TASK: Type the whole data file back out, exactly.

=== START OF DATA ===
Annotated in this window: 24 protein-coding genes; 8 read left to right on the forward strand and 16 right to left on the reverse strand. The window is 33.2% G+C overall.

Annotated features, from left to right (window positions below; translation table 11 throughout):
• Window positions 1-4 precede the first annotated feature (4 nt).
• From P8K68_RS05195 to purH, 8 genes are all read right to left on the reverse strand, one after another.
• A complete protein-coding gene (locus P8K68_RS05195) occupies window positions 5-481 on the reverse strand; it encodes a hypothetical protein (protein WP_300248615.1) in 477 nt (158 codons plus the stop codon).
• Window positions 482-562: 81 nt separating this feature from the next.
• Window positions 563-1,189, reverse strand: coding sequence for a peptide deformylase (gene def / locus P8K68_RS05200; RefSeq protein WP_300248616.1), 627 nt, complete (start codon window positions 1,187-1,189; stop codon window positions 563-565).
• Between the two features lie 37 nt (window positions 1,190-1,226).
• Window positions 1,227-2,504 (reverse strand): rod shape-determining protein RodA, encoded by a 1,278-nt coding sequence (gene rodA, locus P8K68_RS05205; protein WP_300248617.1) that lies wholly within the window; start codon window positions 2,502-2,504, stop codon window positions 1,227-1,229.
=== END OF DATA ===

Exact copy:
Annotated in this window: 24 protein-coding genes; 8 read left to right on the forward strand and 16 right to left on the reverse strand. The window is 33.2% G+C overall.

Annotated features, from left to right (window positions below; translation table 11 throughout):
• Window positions 1-4 precede the first annotated feature (4 nt).
• From P8K68_RS05195 to purH, 8 genes are all read right to left on the reverse strand, one after another.
• A complete protein-coding gene (locus P8K68_RS05195) occupies window positions 5-481 on the reverse strand; it encodes a hypothetical protein (protein WP_300248615.1) in 477 nt (158 codons plus the stop codon).
• Window positions 482-562: 81 nt separating this feature from the next.
• Window positions 563-1,189, reverse strand: coding sequence for a peptide deformylase (gene def / locus P8K68_RS05200; RefSeq protein WP_300248616.1), 627 nt, complete (start codon window positions 1,187-1,189; stop codon window positions 563-565).
• Between the two features lie 37 nt (window positions 1,190-1,226).
• Window positions 1,227-2,504 (reverse strand): rod shape-determining protein RodA, encoded by a 1,278-nt coding sequence (gene rodA, locus P8K68_RS05205; protein WP_300248617.1) that lies wholly within the window; start codon window positions 2,502-2,504, stop codon window positions 1,227-1,229.